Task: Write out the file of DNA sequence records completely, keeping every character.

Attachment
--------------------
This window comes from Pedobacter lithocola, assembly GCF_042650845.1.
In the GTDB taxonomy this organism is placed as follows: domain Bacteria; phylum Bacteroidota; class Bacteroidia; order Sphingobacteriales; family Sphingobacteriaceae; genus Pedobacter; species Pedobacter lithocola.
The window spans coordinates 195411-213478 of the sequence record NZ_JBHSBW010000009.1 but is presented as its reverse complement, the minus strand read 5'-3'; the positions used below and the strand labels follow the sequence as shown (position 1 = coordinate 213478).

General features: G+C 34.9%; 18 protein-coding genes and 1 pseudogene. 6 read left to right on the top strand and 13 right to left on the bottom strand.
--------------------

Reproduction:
This window comes from Pedobacter lithocola, assembly GCF_042650845.1.
In the GTDB taxonomy this organism is placed as follows: domain Bacteria; phylum Bacteroidota; class Bacteroidia; order Sphingobacteriales; family Sphingobacteriaceae; genus Pedobacter; species Pedobacter lithocola.
The window spans coordinates 195411-213478 of the sequence record NZ_JBHSBW010000009.1 but is presented as its reverse complement, the minus strand read 5'-3'; the positions used below and the strand labels follow the sequence as shown (position 1 = coordinate 213478).

General features: G+C 34.9%; 18 protein-coding genes and 1 pseudogene. 6 read left to right on the top strand and 13 right to left on the bottom strand.